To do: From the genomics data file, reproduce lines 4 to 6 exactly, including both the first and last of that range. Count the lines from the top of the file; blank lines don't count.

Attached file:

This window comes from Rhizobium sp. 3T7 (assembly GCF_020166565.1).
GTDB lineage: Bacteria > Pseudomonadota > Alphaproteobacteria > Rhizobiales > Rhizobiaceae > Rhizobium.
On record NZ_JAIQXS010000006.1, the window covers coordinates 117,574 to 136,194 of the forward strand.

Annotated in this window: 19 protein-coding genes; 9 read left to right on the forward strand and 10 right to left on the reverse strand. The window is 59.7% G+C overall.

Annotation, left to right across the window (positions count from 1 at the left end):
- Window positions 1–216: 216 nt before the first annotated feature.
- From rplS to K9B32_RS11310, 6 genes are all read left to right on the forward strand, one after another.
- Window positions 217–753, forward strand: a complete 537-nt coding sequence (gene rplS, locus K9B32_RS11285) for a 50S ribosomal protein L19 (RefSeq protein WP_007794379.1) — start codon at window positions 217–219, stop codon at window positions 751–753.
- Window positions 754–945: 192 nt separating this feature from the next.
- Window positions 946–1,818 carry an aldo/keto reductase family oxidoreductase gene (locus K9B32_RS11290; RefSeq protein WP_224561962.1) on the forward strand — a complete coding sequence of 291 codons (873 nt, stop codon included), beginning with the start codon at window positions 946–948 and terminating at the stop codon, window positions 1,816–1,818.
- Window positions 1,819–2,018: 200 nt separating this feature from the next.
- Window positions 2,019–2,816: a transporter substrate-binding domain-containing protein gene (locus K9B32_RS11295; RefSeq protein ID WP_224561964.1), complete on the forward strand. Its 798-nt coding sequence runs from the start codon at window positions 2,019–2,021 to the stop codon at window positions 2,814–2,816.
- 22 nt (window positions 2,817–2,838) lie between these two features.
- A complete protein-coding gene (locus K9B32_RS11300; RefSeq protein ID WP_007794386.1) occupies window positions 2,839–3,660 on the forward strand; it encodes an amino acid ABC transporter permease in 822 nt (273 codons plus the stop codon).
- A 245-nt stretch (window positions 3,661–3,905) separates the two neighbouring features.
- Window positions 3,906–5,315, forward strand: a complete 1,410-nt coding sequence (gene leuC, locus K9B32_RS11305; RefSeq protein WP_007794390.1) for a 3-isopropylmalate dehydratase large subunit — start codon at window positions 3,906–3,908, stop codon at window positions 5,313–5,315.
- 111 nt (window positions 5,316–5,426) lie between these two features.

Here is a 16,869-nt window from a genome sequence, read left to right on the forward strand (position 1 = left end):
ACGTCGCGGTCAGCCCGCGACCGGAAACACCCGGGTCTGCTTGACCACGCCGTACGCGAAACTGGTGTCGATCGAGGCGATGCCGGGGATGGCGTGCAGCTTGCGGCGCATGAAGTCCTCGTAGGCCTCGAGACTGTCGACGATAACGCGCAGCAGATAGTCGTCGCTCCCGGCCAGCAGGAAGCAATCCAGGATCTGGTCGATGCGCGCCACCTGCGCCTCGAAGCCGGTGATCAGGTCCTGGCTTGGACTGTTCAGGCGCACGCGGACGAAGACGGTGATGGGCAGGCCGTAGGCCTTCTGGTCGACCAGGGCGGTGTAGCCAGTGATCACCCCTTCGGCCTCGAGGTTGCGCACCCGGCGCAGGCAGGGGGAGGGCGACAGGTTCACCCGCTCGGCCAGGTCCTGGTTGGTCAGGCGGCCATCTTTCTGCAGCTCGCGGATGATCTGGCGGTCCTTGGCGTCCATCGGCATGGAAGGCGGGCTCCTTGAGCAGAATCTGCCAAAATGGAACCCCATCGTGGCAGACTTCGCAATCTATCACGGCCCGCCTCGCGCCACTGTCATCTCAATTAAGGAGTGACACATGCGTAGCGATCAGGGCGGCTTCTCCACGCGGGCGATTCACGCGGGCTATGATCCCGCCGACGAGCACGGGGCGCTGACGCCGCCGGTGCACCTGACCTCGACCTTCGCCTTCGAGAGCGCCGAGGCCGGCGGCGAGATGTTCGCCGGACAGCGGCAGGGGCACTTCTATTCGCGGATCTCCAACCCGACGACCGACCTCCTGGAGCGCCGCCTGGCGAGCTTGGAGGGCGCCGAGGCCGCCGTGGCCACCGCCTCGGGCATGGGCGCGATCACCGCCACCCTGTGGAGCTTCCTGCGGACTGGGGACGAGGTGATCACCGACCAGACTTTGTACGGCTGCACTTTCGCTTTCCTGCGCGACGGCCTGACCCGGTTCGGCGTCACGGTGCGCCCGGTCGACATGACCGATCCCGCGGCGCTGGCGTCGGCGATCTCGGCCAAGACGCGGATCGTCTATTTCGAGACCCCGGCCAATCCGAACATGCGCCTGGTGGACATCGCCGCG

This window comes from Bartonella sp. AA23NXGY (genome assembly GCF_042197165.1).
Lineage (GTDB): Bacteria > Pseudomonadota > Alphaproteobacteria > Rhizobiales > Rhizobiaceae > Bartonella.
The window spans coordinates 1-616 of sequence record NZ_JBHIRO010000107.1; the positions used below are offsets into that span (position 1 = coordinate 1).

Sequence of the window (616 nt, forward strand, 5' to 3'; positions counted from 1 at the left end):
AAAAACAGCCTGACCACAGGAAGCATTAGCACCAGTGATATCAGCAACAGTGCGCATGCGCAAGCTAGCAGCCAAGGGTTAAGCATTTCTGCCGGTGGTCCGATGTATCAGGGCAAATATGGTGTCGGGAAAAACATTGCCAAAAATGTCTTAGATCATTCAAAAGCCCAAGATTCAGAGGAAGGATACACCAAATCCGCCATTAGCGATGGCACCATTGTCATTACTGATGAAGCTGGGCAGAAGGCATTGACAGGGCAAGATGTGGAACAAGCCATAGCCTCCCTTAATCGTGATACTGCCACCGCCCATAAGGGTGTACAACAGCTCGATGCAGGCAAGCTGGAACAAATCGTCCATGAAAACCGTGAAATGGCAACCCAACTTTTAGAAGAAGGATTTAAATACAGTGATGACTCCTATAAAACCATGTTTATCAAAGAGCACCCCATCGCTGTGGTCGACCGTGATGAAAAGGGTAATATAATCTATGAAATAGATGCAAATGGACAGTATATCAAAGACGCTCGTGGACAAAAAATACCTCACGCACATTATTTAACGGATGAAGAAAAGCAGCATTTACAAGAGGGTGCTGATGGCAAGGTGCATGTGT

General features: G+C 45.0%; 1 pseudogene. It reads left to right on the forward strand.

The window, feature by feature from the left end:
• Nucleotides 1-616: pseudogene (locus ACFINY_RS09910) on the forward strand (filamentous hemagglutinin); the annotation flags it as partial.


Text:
Annotated in this window: 19 protein-coding genes; 9 read left to right on the forward strand and 10 right to left on the reverse strand. The window is 59.7% G+C overall.

Annotation, left to right across the window (positions count from 1 at the left end):
- Window positions 1–216: 216 nt before the first annotated feature.